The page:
In June last year Apple announced iOS version 8 with a range of updates and new features. One of them was Family Sharing. Released in September last year iOS8 received the normal hype and equal portions of concern from people struggling to deal with the new features. The concern dies down fast as people learn to live with it, yet some of the best features still go unnoticed. Family Sharing deserves a lot more credit.
Family Sharing – Perfect for Families with iOS
One of the reasons for that low profile could be the demographic of the world of technology reporters. Young, or rather old – that’s the general gist, it’s a smaller portion who (like me) have very young families. My kids are eight, four and three years old – so the idea of App Store education is front of my mind.
Normally, we only hear about the huge bills run up by kids on their family or parent’s devices. They’re clicking away on in-app purchases and parents are freaking out with the huge bills.
Each and every time this happens, the fault – hard as it is for the parents to admit – lays with the parents. Lack of knowledge and understanding means you don’t realise just what happens when you type your password into the device.
Common problems as I see them are:
- Giving your kids the password
- Typing the password in yourself without knowing more purchases can be made if done within 15 mins – unless you turn that setting off
- Having purchased something yourself, then handing the kids your device within that same 15 minute window.
Education is the key, all those problems can be avoided by changing settings and enabling strong restrictions on devices the kids use.
The other problem in families has been the need to share a single iTunes account to ensure that you can all own the same apps without buying them multiple times, to share your music purchases and so on.
A massive downside to that is with something like iMessage you can actually easily (and by accident) enable other people’s phone numbers on your phone and send messages from other people’s devices and see messages they receive.
Bottom line – it’s not ideal.
Lets come back to Family Sharing.
The idea is really very simple. Each member of your family can have an iTunes account, and for parents, you can have control over what your kids purchase from their device.
On the kids devices, you go into Settings, then iCloud. Look for Family there and if you have young kids who do not yet have an iTunes account you can step through a process and create one for them.
Your child will get an icloud.com address as a result, and you will need to set up the same set of password reset questions for each and every child.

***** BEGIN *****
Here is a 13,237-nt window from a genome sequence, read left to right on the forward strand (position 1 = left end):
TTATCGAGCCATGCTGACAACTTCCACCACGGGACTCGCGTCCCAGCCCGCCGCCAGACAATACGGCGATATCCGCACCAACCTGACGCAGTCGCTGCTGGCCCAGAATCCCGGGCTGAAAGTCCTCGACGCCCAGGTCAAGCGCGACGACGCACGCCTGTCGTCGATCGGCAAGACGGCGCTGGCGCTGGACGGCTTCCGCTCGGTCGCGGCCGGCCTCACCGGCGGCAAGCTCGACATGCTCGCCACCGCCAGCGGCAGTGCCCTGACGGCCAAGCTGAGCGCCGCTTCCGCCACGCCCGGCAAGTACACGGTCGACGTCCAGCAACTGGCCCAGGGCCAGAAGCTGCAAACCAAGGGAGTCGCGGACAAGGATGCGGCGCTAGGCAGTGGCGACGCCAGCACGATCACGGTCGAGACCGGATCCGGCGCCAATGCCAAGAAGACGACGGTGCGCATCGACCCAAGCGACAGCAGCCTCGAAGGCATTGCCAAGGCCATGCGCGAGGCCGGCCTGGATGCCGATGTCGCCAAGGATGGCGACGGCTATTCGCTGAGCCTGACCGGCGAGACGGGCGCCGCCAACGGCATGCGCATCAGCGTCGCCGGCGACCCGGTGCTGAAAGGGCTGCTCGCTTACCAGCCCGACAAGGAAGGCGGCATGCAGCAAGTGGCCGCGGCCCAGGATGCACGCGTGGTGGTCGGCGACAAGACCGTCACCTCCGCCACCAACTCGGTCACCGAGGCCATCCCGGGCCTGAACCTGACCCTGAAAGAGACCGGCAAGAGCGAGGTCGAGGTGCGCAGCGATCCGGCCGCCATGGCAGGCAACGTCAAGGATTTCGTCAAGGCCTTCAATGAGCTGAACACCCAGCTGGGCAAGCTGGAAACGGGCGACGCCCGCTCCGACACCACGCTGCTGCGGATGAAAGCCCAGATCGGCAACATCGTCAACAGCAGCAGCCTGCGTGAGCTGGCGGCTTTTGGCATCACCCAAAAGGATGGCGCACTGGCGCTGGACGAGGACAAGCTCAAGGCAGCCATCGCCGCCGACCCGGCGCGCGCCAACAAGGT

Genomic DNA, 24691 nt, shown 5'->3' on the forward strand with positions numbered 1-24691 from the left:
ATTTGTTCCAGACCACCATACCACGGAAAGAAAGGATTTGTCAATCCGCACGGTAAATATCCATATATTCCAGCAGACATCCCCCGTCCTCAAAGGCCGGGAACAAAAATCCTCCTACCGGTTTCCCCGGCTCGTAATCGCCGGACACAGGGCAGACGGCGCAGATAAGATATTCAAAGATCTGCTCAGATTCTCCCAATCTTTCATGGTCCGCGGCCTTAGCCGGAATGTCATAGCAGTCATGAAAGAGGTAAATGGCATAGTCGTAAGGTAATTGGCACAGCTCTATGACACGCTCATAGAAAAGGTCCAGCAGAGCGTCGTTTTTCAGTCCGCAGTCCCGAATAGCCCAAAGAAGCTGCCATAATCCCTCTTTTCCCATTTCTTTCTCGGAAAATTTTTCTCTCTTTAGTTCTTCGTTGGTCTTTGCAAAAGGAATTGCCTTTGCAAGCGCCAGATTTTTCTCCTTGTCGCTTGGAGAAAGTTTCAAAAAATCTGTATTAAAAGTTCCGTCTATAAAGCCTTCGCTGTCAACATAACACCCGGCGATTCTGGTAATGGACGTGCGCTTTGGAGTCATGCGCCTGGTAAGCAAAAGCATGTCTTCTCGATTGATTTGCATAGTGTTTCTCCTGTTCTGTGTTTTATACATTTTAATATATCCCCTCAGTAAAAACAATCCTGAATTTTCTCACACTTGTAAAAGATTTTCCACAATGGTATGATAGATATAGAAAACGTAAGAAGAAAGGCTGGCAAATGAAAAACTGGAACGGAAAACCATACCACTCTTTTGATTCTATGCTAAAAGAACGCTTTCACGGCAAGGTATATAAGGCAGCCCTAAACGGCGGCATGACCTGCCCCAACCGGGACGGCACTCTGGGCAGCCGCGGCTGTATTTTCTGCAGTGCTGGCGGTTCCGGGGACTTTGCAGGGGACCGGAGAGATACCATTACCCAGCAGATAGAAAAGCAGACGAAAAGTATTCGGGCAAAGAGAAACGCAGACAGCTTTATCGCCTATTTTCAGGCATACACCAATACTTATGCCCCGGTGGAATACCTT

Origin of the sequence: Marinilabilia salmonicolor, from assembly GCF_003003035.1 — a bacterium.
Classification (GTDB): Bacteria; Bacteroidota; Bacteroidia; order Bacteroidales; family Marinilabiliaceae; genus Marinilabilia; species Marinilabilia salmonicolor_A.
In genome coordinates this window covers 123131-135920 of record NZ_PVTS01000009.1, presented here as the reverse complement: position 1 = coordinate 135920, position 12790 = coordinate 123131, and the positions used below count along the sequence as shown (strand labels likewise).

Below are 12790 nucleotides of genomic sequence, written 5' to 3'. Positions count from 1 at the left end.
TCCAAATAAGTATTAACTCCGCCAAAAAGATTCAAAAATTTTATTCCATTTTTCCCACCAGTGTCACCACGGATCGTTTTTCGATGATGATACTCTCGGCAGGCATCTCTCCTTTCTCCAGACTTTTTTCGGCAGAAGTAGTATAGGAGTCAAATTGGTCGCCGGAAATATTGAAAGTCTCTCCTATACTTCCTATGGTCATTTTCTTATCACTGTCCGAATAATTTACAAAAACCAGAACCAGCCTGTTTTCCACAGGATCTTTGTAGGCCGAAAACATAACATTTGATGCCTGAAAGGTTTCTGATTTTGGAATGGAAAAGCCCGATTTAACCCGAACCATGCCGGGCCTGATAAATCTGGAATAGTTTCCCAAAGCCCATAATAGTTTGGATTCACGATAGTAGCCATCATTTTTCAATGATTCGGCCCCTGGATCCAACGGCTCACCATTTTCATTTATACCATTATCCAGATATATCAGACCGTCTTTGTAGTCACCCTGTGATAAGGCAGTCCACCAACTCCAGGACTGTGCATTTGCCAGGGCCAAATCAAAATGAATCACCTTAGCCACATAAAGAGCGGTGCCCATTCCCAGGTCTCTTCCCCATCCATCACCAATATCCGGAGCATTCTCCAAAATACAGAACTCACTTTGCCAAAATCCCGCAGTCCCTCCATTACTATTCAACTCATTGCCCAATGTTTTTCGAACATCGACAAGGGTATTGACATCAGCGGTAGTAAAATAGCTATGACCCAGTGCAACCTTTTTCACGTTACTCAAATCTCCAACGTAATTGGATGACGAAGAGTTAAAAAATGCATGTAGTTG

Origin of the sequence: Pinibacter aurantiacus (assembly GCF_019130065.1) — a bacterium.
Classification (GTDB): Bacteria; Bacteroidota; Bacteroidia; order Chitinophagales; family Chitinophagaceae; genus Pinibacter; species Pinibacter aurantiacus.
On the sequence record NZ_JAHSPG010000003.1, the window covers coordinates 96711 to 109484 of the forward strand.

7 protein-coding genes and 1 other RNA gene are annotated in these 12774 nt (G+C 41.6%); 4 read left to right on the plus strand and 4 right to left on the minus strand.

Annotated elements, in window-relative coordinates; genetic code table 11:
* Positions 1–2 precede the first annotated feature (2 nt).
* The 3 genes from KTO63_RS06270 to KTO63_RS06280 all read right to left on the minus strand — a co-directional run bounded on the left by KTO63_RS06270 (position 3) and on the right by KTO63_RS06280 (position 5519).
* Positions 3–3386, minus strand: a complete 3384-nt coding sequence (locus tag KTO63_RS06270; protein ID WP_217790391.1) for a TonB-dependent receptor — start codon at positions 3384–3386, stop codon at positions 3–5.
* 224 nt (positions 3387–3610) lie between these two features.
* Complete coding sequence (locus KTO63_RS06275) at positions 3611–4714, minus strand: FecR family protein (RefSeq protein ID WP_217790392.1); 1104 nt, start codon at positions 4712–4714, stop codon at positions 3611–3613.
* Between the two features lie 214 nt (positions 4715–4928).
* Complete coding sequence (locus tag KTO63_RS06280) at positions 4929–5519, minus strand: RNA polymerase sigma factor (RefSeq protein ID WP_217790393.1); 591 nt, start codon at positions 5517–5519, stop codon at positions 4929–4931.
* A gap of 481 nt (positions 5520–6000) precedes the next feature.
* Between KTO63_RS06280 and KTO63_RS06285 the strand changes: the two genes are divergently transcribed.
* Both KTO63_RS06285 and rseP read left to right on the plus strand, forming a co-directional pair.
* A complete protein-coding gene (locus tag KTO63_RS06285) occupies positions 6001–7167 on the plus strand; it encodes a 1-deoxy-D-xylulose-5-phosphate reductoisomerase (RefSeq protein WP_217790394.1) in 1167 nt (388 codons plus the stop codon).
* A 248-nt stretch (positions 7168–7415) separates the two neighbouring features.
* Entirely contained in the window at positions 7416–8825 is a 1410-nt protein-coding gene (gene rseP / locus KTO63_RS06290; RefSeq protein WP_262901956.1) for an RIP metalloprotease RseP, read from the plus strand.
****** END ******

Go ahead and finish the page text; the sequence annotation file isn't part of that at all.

Each account needs a strong password which you do share with the child (assuming they are old enough to use it!) – this quite possibly gives them their first taste of security with a password of their own.
It’s more than just restricting purchases
Family Sharing is about education. It’s about conversations.
When your child wants to buy an app, or a song, or an in-app purchase – they have to put in their password.
As normal, the user is shown the cost of the item they wish to buy:
Then they have to confirm that they want to “Ask” for permission to buy the item.
The real genius here is that at that very moment – on the parent’s device – a notification occurs showing the details of what your child wants to buy.
No matter where you are, in the next room, at work, or on the other side of the world – you’ll get that request and can “Buy” or “Decline”.
Either way, a notification is then sent to the child confirming the outcome.
What’s critical there is that it forces a conversation. Your kids will come to you to ask for it. Or they will wait, and when you see them you can talk to them about what they are wanting.
My best example thus far is Jackson wanting Real Racing 2. This is $6.49. When he requested it, I didn’t decline. I waited until I got home from work that night.
Then I went in to see him and explained that Real Racing 3 which he already has – is awesome, and better than Real Racing 2. Spending that money would be a waste.
Likewise he wanted to buy a car in Real Racing 3 – Instead of approving that, I took the time to explain to him that he can earn the car buy racing more, practicing more and winning races.
In both cases – he was totally fine with that.
What Family Sharing does is takes the stress of in-app purchases or App Store account access in your family away from the parents. It’s a whole new world.
Music and Movies
The good news is that you can browse the purchased content within your family. Click on any family member to see their purchases and download them to your own device. So the cost effectiveness of the single iTunes account is maintained.
There is just one downside that I can see thus far. iCloud storage space. On our primary iTunes account (mine) which for years we’ve had many many devices on – I’ve got additional storage for our device backups.
With Family Sharing it appears that storage cannot be shared. I’d like to think that’s a simple thing to fix at Apple and could come in a future update.
For that to be my only gripe – we’re onto a winner.
Seriously, if you’ve got kids – of any age, Family Sharing is something you should sit down and implement. For teenagers you might not require the parental purchase permission, yet they can have their own iTunes account and still share the purchases of the rest of the family.
You might argue a feature like this should have existed from the very start of “app purchasing” – but let’s be real – five years ago people didn’t think this market would be so big.
Apple have created a process that not only avoids unnecessary charges on your account, but initiates a conversation at home which will in the end educate children on how to spend responsibly, and truly understand the value of each and every purchase, even if its just a couple of dollars.